This is not a surprise, but it probably deserves a remark or two after the past few weeks of defensive ineptitude.
Dan Quinn took over the defense with the goal of revitalizing it. He fired Marquand Manuel, who presided over a solid-to-good defense in 2017 and an injured, crummy on in 2018, and bet on himself to get more of this unit. A coach that has always drawn praise from his players—particularly during his Seattle days—he promised to work closely with guys like Vic Beasley, Takk McKinley, and new starters like Isaiah Oliver to get the most out of them.
Five weeks into the season and days away from the sixth game, the Falcons are 1-4 and the defense is a joke. Beasley chose to work out away from the team, which wasn’t necessarily the wrong decision but did look weird given Quinn’s promise. McKinley is liking Tweets about the Cowboys and has, after generating a lot of pressure in the first weeks of the season, utterly disappeared in the last two; and Oliver, for all his evident natural ability, has looked lost and has gotten burnt to a crisp throughout. You don’t have to signal those three guys out, either, because everyone from De’Vondre Campbell to Desmond Trufant has “enjoyed” lapses that have hurt the team. Quinn’s scheme, which is supposed to be simple and maximize his players’ strengths, has seemed like a labyrinth to even his veterans this year. No one seems to know precisely what’s wrong, which makes the talk about accountability from everyone not named Grady Jarrett or Ricardo Allen kinda troubling.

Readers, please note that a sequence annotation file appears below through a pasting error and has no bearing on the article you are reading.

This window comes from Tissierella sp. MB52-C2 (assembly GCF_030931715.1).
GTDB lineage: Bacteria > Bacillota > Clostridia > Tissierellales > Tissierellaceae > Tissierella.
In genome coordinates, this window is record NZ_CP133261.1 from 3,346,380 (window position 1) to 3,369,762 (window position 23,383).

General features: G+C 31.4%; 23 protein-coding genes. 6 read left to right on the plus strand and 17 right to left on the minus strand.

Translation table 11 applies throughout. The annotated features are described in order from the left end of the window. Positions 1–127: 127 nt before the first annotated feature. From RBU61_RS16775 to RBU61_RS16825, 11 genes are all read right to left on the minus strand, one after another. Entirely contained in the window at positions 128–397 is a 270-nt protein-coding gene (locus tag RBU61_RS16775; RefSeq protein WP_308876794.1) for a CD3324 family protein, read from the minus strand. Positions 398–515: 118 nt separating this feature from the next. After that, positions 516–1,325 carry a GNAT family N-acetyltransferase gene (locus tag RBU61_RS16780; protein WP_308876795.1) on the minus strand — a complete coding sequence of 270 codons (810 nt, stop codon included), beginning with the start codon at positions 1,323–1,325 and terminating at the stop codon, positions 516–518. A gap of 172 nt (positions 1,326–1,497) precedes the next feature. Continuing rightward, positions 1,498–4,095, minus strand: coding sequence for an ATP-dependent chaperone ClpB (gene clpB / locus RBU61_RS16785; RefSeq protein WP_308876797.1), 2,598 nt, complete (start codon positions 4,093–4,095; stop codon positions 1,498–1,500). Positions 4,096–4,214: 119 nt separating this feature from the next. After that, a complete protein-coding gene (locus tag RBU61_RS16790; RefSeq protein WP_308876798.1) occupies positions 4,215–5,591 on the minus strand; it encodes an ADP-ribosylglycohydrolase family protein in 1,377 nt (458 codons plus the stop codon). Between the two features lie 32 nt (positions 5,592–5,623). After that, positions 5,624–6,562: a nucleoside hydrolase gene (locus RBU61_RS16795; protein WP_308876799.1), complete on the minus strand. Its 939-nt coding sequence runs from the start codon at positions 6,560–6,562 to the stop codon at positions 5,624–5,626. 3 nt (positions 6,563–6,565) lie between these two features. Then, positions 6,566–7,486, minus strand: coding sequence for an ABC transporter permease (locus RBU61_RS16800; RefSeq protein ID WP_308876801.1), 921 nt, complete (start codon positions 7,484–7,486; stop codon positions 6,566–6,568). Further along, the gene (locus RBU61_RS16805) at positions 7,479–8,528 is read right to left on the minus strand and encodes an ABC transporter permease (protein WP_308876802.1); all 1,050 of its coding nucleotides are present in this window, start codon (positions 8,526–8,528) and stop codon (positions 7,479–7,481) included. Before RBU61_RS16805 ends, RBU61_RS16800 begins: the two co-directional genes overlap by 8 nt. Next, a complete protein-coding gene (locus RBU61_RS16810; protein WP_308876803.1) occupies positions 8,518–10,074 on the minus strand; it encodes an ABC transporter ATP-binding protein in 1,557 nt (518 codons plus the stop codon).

With that disaster unfolding and the defense actually worsening with Quinn at the helm, it was fair to ask whether he might consider stepping away from defensive coordinator duties and focusing on trying to right the ship purely as the head coach. For many reasons, though, that was never going to happen, not given the optics of Quinn retreating from the role he thumped his chest about and given what will happen to DQ if the defense thrives in someone else’s hands. He’s probably getting fired if this team doesn’t start winning now and keep winning over the next 11 weeks, and he’d rather be in control of that destiny.
It’s hard to argue with that, simply because it’s not evident that anyone currently on staff is going to put a better defense on the field. Ultimately, though, Quinn’s legacy in Atlanta will likely be soured by a bet on himself and his players that looks, with 11 games left to go, to be a doomed one. At this point, while there’s every reason to want things to click miraculously into place, there’s not much reason to believe it will.